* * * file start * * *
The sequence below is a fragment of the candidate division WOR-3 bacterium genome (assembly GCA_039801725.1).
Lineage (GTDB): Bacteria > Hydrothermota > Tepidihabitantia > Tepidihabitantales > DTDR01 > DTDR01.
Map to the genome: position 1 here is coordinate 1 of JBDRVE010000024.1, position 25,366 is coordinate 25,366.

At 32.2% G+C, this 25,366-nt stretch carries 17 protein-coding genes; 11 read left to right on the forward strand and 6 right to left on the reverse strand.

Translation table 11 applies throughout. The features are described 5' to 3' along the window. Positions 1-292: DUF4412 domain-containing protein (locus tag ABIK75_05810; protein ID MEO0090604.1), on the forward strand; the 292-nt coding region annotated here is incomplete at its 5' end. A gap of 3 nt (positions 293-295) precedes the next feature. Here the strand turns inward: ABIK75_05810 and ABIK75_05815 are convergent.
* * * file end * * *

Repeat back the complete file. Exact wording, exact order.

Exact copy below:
The sequence below is a fragment of the candidate division WOR-3 bacterium genome (assembly GCA_039801725.1).
Lineage (GTDB): Bacteria > Hydrothermota > Tepidihabitantia > Tepidihabitantales > DTDR01 > DTDR01.
Map to the genome: position 1 here is coordinate 1 of JBDRVE010000024.1, position 25,366 is coordinate 25,366.

At 32.2% G+C, this 25,366-nt stretch carries 17 protein-coding genes; 11 read left to right on the forward strand and 6 right to left on the reverse strand.

Translation table 11 applies throughout. The features are described 5' to 3' along the window. Positions 1-292: DUF4412 domain-containing protein (locus tag ABIK75_05810; protein ID MEO0090604.1), on the forward strand; the 292-nt coding region annotated here is incomplete at its 5' end. A gap of 3 nt (positions 293-295) precedes the next feature. Here the strand turns inward: ABIK75_05810 and ABIK75_05815 are convergent.